3. Lack of transparency ... Publicised testing would "tip off" competing
4. How to solve the issue (of transparency)?
en by curiosity, much less by
altruistic motivation - investigates (and expands) the area of incomplete
knowledge to improve explanations of phenomena and to gain control.
Hypotheses formulate rules and mechanisms; their power determines the
potential of inferences and extrapolation (for explaining divergent
phenomena, and to predict the outcome of varied combinations under a set
of parameter conditions). Science may be characterised by its dynamics of
changing knowledge: putting forward novel hypotheses or expanding the
range of their applicability.
Testing and applied science, depending on a state of science, are using
knowledge to manipulate materials and nature or to generate empirical data
for the sake of our objectives (e.g. dose response, mobility, partition
coefficients, etc. of a toxicant for predicting the degree of interaction
with a sensitive organism; meteorological data for whether forecasting).

Testing, in the narrow sense of producing data with a set of standardised
protocols, relies on the applicability of theory. Its quality may be
characterised by the precision of data generation. Adapted to their
particular objectives, testing systems must be modified or exchanged with
time, in order to efficiently transform the progress of science.

ii. Thus, - "testing", to become a "part of sound, justifiable risk
analysis programme" (DL 6.), needs some consensus among regulators (e.g.,
about the state of the art in representing science by the methodology of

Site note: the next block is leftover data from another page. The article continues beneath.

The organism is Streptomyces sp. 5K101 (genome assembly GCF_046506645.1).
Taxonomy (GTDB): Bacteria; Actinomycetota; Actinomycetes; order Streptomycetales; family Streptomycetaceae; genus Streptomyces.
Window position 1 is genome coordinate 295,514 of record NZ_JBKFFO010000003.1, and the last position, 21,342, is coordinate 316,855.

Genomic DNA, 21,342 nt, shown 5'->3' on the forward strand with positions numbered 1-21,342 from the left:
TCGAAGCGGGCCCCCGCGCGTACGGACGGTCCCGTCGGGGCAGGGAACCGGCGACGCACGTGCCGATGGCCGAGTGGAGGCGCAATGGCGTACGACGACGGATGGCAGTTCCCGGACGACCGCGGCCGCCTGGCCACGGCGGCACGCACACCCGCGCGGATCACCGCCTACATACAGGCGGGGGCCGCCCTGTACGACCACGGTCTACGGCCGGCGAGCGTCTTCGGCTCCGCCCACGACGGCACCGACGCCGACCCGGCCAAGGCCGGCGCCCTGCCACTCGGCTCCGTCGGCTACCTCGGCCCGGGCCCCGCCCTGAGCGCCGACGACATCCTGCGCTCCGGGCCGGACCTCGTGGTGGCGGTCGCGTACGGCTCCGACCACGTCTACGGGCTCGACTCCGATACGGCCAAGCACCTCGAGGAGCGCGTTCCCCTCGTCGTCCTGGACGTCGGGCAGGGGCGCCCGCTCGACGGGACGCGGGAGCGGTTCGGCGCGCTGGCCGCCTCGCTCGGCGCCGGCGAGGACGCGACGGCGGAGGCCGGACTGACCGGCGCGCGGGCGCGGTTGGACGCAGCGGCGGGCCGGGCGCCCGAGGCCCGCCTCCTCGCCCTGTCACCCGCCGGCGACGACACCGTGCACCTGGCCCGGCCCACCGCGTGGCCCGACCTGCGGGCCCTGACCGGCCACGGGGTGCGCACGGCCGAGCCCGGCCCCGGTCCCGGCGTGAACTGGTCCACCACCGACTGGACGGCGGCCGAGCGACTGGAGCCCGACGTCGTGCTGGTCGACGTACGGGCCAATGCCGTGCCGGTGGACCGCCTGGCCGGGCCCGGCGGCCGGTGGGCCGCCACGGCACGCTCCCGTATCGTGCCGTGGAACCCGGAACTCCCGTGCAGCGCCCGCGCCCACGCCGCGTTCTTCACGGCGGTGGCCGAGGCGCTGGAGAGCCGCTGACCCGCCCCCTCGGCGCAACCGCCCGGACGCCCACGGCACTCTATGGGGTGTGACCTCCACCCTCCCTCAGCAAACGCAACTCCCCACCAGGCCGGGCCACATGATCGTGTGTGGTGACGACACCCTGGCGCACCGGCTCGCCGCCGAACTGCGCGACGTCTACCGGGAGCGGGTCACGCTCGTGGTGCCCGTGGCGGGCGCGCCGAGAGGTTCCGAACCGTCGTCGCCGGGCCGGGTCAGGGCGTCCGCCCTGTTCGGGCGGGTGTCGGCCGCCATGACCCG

data generation and interpretation), the adjustment to political claims of
risk management objectives and last but not least some degree of
confidence in the process in the general public.
A prerequisite to the use of a testing regime to obtain data about risks,
is the knowledge (or the consensus about) the relation of test data of the
degree of a particular risk under investigation.
Furthermore limits of precision as well as levels of risk have to be
defined explicitly with respect to acceptability - or must have been
implemented in the procedure as a result of some convention or tradition.
Also, the concepts of "protected goods" must be defined, and finally a
consensus must exist about an adequate choice of management tools to
mitigate not acceptable levels of risk.
Internationally, particularly in Europe, such prerequisites quite
apparently do not exist. So far, I do not observe an approach to some
consensus shaped by "state of science" with respect to testing
procedures, endpoints or data quality. One reason - somehow in common to
any approaches to GMO risk assessment, however, to a widely divergent
degree internationally - is the intention to investigate risk hypotheses,
irrespective of a primary estimation of their probability according to
state of science. Usually this is combined with ambitious objectives to
control the unpredictable (unintended effects of genetic modifications,
ecological long term effects, evolutionary processes, the development of
agricultural practices). Divergent protection objectives and risk
balancing perspectives appear to be the main reason, shaping these
perspectives to a
large extent. Whereas the effects of other human interventions (e.g.,
conventional agriculture) sometimes (in a minority of cases) are